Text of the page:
Test drivers Loris Bicocchi and Jean-Philippe Vittecoq also worked “in the field”. The final configuration of the EB110 featured a Nomex frame, a meta variant of para-aramid Kevlar. A brief parenthesis on Nomex will help to understand the technical reasons why Artioli insisted that the EB110 be fitted with a frame made of this type of material, despite the fact that his top-level expertise said otherwise. Aramid fibres are polymeric fibres characterised by a tensile mechanical strength comparable to that of the more common carbon fibres but by a lower average elastic modulus. On the other hand, due to their lower specific weight (1.4 g/cm3 vs. 1.8 g/cm3 of carbon), aramid fibres are characterised by a higher specific resistance, i.e. mechanical tensile strength in relation to the specific weight of the material. In other words, Nomex has a high-profile torsional rigidity in the field of chassis construction. It is clear, therefore, that Romano Artioli devoted a substantial part of his life to preparing for the project to bring Bugatti back to the forefront, also in terms of technical content. The tuning of the EB110 and the results obtained can be better understood through the words of Loris Bicocchi himself, according to whom the car never had unpredictable or difficult to manage reactions, even though it was only equipped with ABS. It had no sophisticated electronics to help the driver. The engine had remarkable elasticity and conveyed the sense of the man-machine relationship on the road. In other words, the EB110 gave the sensation of precision driving because of the absence of those software filters found in the ECUs of modern hypercars. Whether this car can deliver the emotions that only a high-performance car can, is eloquently answered by one of its many records: with Jean-Philippe Vittecoq at the wheel, the EB110 (in the SS, Super Sport version) set a time of 7.44 minutes on the Nürburgring’s big ring in 1993. Only the Pagani Zonda S managed to match it in 2002, 9 years later. The project also suffered its ups and downs in terms of the bodywork. Artioli asked Gandini to modify the car’s excessively square design. Artioli’s insistence on a bodywork with a distinct personality that could be associated with the Bugatti name and style, even if borrowed or, worse still, copied from the style of other automotive brands, led to a new head to head. The designer’s refusal to modify even the lines of the bodywork caused a lot of tension as the date of the car’s official presentation was scheduled shortly afterwards, 15 September 1991 in Paris. The situation was delicate and Artioli asked architect Giampaolo Benedini, who had already designed the Fabbrica Blu, Bugatti Automobili SpA’s futuristic production site in Campogalliano (Modena), to give the EB110 its definitive look. It can be said that the work was done in record time, as Benedini had about three months to complete the car’s aesthetic. Not an easy task under such conditions, and without having previously been involved stylistically on a car project. This was apparently a desperate choice on Artioli’s part. Here too, however, the words of the man himself provide the key to success: the contexts between buildings and cars are different, but the criteria for evaluating volumes and their relationships are identical (from La Manovella 09.09.2020).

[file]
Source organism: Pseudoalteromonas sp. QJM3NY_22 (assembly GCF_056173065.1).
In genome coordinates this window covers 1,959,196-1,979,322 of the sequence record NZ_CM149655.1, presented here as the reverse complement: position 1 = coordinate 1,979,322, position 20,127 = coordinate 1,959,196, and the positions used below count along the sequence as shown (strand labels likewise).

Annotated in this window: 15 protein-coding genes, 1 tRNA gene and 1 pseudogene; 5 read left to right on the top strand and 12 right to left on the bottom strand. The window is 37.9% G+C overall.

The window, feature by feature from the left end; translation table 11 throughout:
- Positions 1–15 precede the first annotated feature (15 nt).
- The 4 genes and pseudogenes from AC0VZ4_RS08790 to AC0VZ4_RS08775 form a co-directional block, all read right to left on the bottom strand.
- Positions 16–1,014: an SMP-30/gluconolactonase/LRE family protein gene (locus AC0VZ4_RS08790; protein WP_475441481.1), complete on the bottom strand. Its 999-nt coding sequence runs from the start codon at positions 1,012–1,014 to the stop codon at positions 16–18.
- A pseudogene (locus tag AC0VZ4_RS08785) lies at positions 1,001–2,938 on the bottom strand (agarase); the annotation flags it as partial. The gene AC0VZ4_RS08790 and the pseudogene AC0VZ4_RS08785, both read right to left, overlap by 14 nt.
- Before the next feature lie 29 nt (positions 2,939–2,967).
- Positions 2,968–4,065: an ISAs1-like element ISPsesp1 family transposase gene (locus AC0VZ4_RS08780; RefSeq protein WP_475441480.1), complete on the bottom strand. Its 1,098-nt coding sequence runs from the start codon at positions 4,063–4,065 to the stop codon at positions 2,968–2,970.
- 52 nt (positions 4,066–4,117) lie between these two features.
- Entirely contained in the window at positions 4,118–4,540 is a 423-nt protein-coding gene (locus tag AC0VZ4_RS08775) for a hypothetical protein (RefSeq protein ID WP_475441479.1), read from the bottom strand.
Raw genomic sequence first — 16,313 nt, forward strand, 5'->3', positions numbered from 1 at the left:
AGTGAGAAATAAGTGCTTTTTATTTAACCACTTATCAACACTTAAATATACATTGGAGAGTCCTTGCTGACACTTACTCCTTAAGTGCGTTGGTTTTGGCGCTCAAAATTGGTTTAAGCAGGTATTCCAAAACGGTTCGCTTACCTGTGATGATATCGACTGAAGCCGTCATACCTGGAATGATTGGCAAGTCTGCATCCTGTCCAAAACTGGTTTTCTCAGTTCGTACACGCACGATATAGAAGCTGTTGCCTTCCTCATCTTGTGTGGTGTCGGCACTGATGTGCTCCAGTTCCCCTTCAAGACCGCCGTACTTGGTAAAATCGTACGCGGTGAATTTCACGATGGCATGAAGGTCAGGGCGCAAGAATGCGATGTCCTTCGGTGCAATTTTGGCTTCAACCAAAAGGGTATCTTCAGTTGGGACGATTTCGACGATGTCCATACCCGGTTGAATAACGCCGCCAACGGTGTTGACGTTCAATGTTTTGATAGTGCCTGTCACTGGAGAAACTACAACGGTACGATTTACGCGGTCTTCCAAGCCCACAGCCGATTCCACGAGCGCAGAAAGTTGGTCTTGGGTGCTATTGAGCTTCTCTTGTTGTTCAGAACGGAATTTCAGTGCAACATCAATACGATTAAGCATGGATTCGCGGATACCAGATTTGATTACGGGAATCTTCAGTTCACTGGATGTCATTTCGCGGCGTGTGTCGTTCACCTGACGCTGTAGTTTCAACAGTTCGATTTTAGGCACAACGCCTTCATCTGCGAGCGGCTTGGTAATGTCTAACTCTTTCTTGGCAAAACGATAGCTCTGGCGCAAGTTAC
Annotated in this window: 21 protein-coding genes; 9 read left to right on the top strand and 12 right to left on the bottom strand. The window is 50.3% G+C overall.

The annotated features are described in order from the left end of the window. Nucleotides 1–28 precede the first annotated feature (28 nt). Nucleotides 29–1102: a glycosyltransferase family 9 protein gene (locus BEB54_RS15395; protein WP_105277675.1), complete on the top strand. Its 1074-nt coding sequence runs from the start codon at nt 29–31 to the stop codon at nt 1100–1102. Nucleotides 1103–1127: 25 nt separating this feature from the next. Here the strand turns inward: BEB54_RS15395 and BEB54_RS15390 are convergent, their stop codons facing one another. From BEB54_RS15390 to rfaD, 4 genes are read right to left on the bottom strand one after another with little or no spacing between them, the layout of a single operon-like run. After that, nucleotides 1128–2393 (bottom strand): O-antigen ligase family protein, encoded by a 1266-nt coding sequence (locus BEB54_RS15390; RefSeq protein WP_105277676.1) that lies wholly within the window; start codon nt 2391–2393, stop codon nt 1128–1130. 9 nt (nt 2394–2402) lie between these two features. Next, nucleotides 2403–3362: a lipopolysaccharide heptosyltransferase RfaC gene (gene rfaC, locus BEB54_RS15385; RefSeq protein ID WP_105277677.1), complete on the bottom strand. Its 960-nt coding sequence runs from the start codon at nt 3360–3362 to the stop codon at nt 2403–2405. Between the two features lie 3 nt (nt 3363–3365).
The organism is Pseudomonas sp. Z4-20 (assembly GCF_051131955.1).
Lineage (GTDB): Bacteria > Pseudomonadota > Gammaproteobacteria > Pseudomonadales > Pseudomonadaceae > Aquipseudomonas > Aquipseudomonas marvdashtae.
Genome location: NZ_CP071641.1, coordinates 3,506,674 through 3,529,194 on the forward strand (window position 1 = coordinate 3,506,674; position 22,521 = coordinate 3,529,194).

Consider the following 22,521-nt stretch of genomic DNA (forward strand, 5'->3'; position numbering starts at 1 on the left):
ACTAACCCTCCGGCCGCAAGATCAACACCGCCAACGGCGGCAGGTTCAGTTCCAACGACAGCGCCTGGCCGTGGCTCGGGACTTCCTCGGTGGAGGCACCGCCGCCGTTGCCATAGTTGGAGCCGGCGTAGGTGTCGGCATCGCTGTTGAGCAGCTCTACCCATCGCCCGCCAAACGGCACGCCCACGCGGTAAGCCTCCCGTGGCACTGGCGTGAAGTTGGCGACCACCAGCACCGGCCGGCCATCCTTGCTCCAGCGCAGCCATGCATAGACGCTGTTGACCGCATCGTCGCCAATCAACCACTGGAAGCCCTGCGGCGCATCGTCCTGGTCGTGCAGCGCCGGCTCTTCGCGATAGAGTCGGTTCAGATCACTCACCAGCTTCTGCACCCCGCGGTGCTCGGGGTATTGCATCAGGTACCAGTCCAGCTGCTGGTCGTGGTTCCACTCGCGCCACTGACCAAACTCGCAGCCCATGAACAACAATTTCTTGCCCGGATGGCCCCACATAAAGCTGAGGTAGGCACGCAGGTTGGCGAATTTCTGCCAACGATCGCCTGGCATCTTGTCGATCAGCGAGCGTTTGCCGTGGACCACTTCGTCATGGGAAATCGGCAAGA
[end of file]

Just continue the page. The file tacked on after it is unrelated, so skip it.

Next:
Benedini limited himself to intervening where the forms were heavy, to soften them, especially at the front and rear. To create the reference to the Bugattis of the past, he was inspired by the Type 251, from which he drew above all the line of the front end with its horseshoe-shaped radiator, later reduced in size. In essence (from La Manovella 09.09.2020) (photo of the Type 251?), it was a combination of a great passion for the car and a refinement of a pre-existing stylistic structure. Nevertheless, with this revision of the shape, the car pleased Artioli, who could no longer afford further changes. In retrospect, it can be said that the forced and somewhat haphazard way in which the Bugatti EB110 design came to life is the reason why it is still relevant today. It was a design free from previous concepts and lines, detached from the fashions of the time. The sum total of the considerable difficulties encountered and the quarrelsome nature of some of those involved could have been sufficient on their own to bring such a futuristic project to a halt, but what is most surprising about the Bugatti EB110 story is not so much this, but rather how a company born from nothing managed to design and build a car so superior to any other of its era in little more than a year.